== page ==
SALAMANCA - The Seneca Nation has asked the Federal Highway Administration to re-allocate $28.5 million for the nation to reconstruct 11.5 miles of I-86 after the nation says New York state unilaterally changed a construction management practice.
Nation officials announced the sudden and unexpected decision to end a 19-year nation-state cooperation policy for projects on Seneca territory at a news conference Tuesday.
The state received construction bids on May 18 and the contract is expected to be awarded for the project in mid-June. It has been in the planning stages for more than two years due to the highway's unsafe nature.
"After approximately a two-year period of time, we've come to a point where the state of New York has indicated its unwillingness to comply with our (Seneca) nation's laws governing the project as planned. We have sought for this period of time to enter into what is called a project-specific agreement, for the purpose of allowing the state and its agents to come into our territory to reconstruct half of the Southern Tier Expressway," said Robert Odawi Porter, president of the Seneca Nation. "Unfortunately, in a communication issued about 10 days ago, the Department of Transportation commissioner and the executive director of the Thruway Authority have indicated that they will not be complying with the nation's law governing the ordinance and not paying the 3.5 percent fee on the contracts associated with that. Because of starkness of that we've put forward two communications."
The 3.5 percent Tribal Employment Rights Ordinance fee that is applicable to contracts let on or near the nation's territories would result in almost $1 million in revenue for the Seneca Nation.
In response to the nation's position, the state DOT sent a letter to Porter late Thursday which says, "the new demand for paying the nation a fee for routine roadway maintenance is a significant change in policy by the nation. This is an unprecedented demand."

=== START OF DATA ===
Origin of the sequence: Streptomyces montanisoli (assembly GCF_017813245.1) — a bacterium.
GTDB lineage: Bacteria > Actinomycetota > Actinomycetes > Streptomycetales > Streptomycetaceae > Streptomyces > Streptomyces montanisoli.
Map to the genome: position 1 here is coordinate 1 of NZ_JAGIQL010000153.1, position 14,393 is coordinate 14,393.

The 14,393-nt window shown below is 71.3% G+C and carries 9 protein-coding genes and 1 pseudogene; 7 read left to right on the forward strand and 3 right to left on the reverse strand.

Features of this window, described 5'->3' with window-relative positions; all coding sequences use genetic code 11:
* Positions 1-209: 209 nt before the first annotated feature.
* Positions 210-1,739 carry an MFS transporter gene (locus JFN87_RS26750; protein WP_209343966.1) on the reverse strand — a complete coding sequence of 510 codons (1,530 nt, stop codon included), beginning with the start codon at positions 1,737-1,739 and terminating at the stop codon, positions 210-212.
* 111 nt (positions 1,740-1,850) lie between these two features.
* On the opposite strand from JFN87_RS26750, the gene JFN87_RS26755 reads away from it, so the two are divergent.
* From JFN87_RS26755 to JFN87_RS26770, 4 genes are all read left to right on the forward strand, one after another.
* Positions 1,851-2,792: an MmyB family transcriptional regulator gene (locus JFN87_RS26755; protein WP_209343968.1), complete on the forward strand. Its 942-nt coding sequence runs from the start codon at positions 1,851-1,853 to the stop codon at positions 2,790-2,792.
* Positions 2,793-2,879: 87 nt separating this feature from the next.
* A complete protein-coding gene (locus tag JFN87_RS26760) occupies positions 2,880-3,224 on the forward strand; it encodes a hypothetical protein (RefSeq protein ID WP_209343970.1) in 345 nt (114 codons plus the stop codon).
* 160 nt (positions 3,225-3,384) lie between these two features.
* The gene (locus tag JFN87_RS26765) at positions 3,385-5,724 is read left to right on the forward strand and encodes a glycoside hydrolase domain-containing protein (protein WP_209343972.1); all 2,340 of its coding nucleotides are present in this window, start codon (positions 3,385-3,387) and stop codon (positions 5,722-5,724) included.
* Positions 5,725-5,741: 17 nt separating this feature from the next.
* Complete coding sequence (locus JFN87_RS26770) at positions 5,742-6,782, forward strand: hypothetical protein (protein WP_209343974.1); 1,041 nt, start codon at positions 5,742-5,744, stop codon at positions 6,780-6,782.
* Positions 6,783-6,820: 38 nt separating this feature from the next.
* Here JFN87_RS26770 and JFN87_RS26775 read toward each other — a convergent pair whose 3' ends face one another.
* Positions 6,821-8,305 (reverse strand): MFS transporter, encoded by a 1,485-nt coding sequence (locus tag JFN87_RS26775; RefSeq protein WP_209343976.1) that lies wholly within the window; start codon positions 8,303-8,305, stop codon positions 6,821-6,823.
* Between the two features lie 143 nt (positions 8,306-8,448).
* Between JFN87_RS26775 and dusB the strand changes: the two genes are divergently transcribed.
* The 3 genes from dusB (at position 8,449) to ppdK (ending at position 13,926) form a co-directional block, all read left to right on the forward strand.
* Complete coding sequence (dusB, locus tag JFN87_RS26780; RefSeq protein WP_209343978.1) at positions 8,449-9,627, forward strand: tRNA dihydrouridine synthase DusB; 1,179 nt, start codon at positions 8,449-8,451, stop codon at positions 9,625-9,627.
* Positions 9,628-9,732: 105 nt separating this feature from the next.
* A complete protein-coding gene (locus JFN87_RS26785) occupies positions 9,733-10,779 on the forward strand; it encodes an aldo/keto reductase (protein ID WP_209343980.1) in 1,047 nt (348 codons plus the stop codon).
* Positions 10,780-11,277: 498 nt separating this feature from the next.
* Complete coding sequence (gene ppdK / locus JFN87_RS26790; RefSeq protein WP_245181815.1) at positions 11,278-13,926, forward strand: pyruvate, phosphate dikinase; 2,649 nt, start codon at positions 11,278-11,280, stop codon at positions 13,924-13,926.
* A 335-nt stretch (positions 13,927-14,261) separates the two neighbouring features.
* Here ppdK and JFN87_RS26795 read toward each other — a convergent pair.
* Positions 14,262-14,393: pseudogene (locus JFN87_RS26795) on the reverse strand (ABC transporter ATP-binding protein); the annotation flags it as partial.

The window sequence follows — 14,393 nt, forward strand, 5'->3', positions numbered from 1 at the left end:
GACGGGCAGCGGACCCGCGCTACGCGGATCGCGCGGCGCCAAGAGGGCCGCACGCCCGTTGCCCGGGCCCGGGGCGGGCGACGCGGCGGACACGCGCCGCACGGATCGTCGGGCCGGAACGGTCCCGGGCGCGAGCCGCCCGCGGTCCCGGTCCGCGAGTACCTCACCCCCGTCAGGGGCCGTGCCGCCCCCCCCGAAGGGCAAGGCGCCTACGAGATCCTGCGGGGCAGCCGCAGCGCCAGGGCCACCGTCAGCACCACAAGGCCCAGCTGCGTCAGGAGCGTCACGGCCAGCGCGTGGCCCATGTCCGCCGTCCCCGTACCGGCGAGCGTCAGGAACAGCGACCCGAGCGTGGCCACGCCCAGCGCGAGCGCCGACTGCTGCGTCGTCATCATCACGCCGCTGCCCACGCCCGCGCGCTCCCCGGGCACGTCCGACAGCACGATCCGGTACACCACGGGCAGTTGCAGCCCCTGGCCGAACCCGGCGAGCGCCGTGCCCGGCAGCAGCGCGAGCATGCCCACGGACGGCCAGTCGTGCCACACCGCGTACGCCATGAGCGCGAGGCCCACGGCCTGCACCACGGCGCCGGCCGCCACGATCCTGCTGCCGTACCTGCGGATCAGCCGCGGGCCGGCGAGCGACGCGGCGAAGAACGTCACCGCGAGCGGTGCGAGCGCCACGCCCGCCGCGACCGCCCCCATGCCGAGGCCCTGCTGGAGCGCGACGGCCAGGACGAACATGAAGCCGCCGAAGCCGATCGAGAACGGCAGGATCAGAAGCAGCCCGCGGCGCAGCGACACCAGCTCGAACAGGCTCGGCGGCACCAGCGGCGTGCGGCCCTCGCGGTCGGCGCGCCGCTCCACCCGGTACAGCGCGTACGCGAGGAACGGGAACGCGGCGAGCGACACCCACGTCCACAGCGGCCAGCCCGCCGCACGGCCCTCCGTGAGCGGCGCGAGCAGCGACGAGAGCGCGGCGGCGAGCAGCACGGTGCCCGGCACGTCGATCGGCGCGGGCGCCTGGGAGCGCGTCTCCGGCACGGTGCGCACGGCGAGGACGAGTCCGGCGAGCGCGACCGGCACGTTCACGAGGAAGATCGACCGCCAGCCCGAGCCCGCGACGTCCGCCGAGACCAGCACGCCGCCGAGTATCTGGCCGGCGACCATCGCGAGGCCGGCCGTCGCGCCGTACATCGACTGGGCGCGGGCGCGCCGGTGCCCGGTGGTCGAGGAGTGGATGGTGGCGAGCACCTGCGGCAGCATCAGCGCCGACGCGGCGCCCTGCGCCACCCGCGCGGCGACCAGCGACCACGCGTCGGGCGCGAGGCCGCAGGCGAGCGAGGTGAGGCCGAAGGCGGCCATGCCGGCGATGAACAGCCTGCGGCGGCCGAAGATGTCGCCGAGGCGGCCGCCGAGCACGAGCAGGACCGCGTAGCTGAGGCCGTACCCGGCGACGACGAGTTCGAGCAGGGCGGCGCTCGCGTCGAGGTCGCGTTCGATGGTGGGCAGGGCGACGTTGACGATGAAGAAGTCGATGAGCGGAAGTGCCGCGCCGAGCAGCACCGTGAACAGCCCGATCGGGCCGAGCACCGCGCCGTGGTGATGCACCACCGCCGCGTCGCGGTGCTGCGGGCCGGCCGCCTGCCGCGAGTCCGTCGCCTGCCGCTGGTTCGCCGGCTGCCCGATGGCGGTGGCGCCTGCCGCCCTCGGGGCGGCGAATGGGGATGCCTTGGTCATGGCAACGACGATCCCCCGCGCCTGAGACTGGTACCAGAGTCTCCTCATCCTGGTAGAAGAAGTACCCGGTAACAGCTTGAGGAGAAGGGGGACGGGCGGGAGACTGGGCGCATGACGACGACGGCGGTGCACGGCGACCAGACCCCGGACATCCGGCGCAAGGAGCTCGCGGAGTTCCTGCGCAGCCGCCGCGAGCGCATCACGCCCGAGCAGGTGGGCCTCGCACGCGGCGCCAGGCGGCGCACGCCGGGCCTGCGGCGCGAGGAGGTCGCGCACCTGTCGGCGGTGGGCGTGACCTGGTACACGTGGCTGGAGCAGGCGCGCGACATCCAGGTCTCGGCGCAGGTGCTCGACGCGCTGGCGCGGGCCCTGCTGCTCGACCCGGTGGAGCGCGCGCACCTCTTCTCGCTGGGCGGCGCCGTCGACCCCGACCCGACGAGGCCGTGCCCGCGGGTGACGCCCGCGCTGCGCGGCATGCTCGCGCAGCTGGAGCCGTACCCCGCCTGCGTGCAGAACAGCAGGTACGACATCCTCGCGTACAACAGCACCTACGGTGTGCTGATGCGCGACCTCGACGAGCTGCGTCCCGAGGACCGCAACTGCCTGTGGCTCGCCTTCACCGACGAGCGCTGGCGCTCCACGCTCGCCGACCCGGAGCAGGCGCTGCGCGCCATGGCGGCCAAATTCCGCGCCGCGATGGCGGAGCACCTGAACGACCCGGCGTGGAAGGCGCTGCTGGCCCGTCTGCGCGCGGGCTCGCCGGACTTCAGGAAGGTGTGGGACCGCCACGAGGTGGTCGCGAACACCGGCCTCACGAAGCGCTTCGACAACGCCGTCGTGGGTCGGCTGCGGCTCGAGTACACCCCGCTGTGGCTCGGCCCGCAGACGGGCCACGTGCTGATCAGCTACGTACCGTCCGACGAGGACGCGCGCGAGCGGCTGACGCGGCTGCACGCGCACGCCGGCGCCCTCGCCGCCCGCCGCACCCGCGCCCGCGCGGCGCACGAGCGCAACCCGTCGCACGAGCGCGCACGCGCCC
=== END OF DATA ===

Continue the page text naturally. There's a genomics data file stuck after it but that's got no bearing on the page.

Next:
The Seneca Nation has requested that the Federal Highway Administration consider contracting directly with the tribal government for approximately $28.5 million so that the road repairs can be finished in an acceptable period of time. According to Porter, there is precedent for the Federal Highway Administration to contract directly with tribal governments, although it hasn't happened in New York state.
"We're very comfortable in our capacity to engage in this kind of activity," said Porter. "We know that we can do this work and rather than causing a continuing risk to public safety or any further delays in moving forward, we believe that the United States government and the Federal Highway Administration should contract directly with the Seneca Nation so we can complete this work on time."
The question was raised at the press conference as to whether or not this could be a tactic employed by the state in order to cause the Seneca Nation to concede on issues including casinos and taxes.
"I'm very concerned that this is part of a broader strategy that ties to other issues that affect our nation," said Porter. "In addition, the unprecedented communication from two separate agencies communicating the same policy directive could only have been directed from the administration of the government, so it is of concern to us that this is part of some kind of retaliation designed to induce concessions by our nation on other issues."
Porter was also quick to point out that if New York state continues with the repair project without resolving these issues, the Seneca Nation would give them notice that agents and workers are trespassing, cite them for trespassing, and if they refuse to leave, then Seneca law enforcement will remove them from the territory.
"It's no different than what any other government or landlord would do when it relates to trespassing on our lands," he said.
"I think it's the government's job to solve problems," said Porter. "All I can say is that when you do business in our territory you have to follow our laws. The fees that are generated are used to support very important training and employment programs for our people. That's how we sustain our economy here."